Adam LaRoche, Sean Burnett decline options with Nationals

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First baseman Adam LaRoche and reliever Sean Burnett are officially free agents after both players declined their half of mutual options with the Nationals.

LaRoche turned down $10 million and Burnett turned down $3.5 million after the team previously exercised its half of both options.

LaRoche will have no trouble securing a multi-year deal on the open market and may end up re-signing with the Nationals for significantly more than $10 million, so it was an easy call for him.

Burnett seems like less of a sure thing to snag a big multi-year deal considering he dealt with elbow problems in the second half and underwent surgery to remove a bone spur after the season. On the other hand Burnett is a 30-year-old lefty with a 2.81 ERA in 202 innings since joining the Nationals, so he won’t struggle to find work and probably started drooling along with every other reliever when he saw Brandon League’s contract with the Dodgers.

Rob Manfred calls Astros sign-stealing investigation ‘most thorough’ MLB investigation ever

Associated Press
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SAN DIEGO — Commissioner Rob Manfred was asked today about the status of the investigation into the Houston Astros’ sign-stealing scandal. Manfred said “I think that this is probably the most thorough investigation that the Commissioner’s office has ever undertaken.”

I would assume that construction excludes the Mitchell Report, which was undertaken by an outside party, but I guess it’s still quite a claim.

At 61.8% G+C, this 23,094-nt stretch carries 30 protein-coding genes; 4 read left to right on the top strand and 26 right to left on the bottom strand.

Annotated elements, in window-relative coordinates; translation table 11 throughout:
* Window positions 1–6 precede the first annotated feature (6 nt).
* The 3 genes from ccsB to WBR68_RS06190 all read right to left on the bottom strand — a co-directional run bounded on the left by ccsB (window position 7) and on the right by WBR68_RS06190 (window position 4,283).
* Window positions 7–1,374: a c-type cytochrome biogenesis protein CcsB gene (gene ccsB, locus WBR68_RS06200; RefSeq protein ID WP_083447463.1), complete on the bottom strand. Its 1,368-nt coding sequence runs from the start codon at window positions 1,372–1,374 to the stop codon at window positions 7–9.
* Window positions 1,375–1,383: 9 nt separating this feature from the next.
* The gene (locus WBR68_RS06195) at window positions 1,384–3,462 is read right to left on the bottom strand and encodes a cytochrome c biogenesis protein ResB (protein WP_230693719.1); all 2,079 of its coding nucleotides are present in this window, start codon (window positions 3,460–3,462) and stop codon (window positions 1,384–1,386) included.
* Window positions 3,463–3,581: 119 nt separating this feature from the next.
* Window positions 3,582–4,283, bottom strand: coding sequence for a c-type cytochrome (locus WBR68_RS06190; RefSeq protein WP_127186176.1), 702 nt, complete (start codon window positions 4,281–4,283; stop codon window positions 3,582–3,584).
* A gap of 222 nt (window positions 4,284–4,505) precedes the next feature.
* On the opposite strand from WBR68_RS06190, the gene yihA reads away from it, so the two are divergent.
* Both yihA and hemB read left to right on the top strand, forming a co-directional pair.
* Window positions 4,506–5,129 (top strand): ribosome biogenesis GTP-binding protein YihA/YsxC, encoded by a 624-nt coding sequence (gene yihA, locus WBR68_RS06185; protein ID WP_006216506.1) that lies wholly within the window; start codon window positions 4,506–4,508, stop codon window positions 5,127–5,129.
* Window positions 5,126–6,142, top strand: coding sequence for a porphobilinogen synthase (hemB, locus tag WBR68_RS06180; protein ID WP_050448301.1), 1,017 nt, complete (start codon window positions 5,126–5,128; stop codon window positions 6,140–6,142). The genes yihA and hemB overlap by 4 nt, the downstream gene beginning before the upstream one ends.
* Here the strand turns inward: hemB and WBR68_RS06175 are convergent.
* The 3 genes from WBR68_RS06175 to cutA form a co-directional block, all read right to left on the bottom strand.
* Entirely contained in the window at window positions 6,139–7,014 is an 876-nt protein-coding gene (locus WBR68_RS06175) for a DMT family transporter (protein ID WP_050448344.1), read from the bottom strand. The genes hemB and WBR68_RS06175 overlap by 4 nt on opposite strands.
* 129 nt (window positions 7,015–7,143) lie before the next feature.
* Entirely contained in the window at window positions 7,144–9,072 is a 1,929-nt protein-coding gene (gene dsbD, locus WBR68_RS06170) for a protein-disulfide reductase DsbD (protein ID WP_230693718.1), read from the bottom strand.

Manfred said that Major League Baseball has interviewed “nearly 60 witnesses” and has reviewed 76,000 e-mails plus a “trove of instant messages.” He said that they are not done, however, and that the review so far has, “caused us to conclude that we have to do some follow-up interviewing.” He said he cannot predict how long the investigation will take, but “it is my hope to conclude the investigation just as promptly as possible.”

Manfred was asked about the sort of discipline he and his office were contemplating but said, “at this point in the investigation it would be wholly inappropriate for me to speculate” about what discipline was in play.

The investigation comes in the wake of the November 12 report in The Athletic about the Astros’ sign-stealing operation, which allegedly involved use of center field video cameras and the relaying of pitch selection to batters. Former Astros pitcher Mike Fiers confirmed the scheme to The Athletic and at least three other Astros employees confirmed it as well.

In the wake of that initial report, video and audio emerged which appeared to confirm the sign-stealing and emails from an Astros executive to scouts, asking them to use cameras and/or binoculars in an effort to steal signs have been uncovered. Major League Baseball has vowed serious punishment for Astros executives, coaches and employees who were involved in orchestrating the scheme and to any players or officials who are found to be untruthful with MLB officials in the course of the investigation.

Initially, Major League Baseball said its investigation would be a wide-ranging one, including multiple teams. Soon after that, however, Manfred controversially backtracked on that, saying instead that the probe would focus only on the Astros. Which, to be sure, is the club against whom current allegations have been lodged and whom many around the game suspect to be the worst offenders. As we have noted, however, it’s highly unreasonable to assume that the Astros are alone in perpetrating a sophisticated sign-stealing operation, as their scheme was allegedly imported by a player who learned it while playing elsewhere.

Either way, it sounds like MLB has a lot on its plate with this. When we know something, you’ll know something.